It turns out that that neither Johnny Manziel nor Jadeveon Clowney will be the most scrutinized player in the upcoming NFL Draft.
Michael Sam is that guy.
What a courageous revelation by the Missouri defensive end, who has taken matters into his own hands and come out as gay.
Sam will also be the first openly gay player in the macho world of the NFL – which for decades has included homosexual players who kept their secret out of the public domain, or in some cases, at least until they retired.
Yet Sam – a first-team All-America selection whom ESPN draft analyst Todd McShay told USA TODAY Sports might have been college football's most dominant player during the first half of his breakout season in 2013 – has essentially freed himself of some enormous internal pressure.
His bold move, less than two weeks before Sam will be timed, tested, examined and interviewed along with about 200 other prospects by teams at the NFL combine, may have raised his draft stock in some eyes because of his courage.
Maybe to some homophobics, Sam's stock has suddenly plummeted.
Here's to hoping that his stock remains what it would have been without the breaking news.
"He's a good player, and he's a pass-rusher," former NFL general manager Bill Polian told USA TODAY Sports. "Those kinds of players are in short supply."
While this is a bombshell news event that makes the Manti Teo catfishing saga surrounding last year's draft now appear as something in a small pond, comparatively, it hardly catches NFL teams by surprise.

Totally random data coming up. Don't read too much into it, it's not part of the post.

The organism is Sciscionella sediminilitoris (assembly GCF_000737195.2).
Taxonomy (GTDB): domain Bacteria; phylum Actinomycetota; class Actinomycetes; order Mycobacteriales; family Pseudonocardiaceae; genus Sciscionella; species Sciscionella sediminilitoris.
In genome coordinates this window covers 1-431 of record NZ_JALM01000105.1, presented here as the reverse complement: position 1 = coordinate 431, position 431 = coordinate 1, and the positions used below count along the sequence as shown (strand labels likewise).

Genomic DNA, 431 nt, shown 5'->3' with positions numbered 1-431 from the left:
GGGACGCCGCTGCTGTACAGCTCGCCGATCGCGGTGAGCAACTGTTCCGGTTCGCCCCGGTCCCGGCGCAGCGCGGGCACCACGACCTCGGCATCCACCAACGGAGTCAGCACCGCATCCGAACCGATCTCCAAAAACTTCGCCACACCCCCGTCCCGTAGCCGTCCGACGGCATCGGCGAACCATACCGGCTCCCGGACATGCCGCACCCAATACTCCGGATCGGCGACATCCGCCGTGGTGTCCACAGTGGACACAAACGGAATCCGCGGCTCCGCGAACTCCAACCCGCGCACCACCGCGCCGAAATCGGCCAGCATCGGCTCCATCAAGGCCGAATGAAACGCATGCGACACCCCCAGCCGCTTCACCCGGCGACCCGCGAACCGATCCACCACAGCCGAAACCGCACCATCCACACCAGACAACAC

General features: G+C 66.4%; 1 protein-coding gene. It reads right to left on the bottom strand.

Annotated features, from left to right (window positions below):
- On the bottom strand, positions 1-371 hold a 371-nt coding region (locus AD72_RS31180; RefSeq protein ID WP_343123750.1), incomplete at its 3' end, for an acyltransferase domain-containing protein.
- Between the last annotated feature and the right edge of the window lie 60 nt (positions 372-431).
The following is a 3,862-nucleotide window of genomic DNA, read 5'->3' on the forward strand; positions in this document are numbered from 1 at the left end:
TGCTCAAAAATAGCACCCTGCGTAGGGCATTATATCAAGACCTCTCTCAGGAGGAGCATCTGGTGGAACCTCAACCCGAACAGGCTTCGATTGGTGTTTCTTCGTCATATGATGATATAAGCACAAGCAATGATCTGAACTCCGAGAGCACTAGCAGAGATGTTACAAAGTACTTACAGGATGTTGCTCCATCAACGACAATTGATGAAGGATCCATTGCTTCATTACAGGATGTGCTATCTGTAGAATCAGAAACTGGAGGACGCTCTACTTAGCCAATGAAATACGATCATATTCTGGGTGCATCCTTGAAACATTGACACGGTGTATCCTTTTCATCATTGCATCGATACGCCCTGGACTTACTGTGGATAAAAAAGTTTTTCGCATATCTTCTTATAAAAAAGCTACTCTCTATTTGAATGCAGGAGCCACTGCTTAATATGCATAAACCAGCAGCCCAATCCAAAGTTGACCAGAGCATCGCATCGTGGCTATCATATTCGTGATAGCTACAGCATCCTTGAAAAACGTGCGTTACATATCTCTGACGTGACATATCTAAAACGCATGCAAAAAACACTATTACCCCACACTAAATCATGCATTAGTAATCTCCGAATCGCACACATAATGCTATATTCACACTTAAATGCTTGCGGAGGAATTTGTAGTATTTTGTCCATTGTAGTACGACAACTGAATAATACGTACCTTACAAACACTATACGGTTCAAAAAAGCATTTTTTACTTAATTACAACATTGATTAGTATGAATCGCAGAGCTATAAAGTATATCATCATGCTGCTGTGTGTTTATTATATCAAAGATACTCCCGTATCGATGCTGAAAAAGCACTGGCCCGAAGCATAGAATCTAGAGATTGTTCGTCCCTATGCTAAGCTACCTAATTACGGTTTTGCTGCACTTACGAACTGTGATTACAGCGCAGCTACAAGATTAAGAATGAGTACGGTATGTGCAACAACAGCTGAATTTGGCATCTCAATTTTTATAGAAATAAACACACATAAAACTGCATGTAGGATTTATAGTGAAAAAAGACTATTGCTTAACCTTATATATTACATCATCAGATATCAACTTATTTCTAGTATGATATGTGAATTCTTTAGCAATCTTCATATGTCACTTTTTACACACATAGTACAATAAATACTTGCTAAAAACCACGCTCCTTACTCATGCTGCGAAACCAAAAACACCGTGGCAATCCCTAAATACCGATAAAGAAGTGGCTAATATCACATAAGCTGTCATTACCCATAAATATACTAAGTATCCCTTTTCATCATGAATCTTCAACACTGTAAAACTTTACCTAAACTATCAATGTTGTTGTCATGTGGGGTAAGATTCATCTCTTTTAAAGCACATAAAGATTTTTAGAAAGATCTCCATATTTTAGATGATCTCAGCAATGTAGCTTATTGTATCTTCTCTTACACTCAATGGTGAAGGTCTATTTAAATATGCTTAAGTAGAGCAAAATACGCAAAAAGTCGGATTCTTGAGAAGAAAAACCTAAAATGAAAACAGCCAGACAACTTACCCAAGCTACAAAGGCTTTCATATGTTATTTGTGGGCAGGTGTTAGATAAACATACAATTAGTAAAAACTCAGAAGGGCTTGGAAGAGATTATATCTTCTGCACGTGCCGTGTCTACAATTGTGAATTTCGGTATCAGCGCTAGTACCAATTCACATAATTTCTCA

You know how those NFL sleuths operate. They know stuff. Like where a guy had dinner last night.
An NFL general manager speaking on condition of anonymity for competitive reasons texted me on Sunday night about Sam coming out: "Old news."
Maybe it's dated intel to NFL teams, but to the NFL culture and society, Sam is a game-changer.
"I hope he'll be evaluated as a football player," McShay said.
McShay projects Sam as a third- to fifth-round prospect. He regards him as a "tweener" – whose size (6-1, 260) puts him between the prototype size for a defensive end and an outside linebacker. The numbers that really scream, though, are the 11 ½ sacks and 19 tackles-for-loss that he had in 2013.
As a player last season, McShay added, "He really came into his own."
Now Sam has come into his own in another regard.
And it transcends football.
We know what's coming. Sam is about to hop on the biggest stage in sports.
The league that has emphasized tolerance for gay rights through NFL policy still had a San Francisco 49ers player say during Super Bowl week last year that he wouldn't want to play with a gay teammate and has a current investigation involving a former Minnesota Vikings punter alleging discrimination based on the player's stand for gay rights.
"It will be a test because society and the media will make it so," Polian said. "Everybody will be asked their opinion, whether anyone likes it or not."
No, it probably won't be just about 40-times and 225-pound bench press reps for Sam – which could mean some team might end up with a draft-day steal.
Follow USA TODAY Sports NFL columnist Jarrett Bell on Twitter @JarrettBell.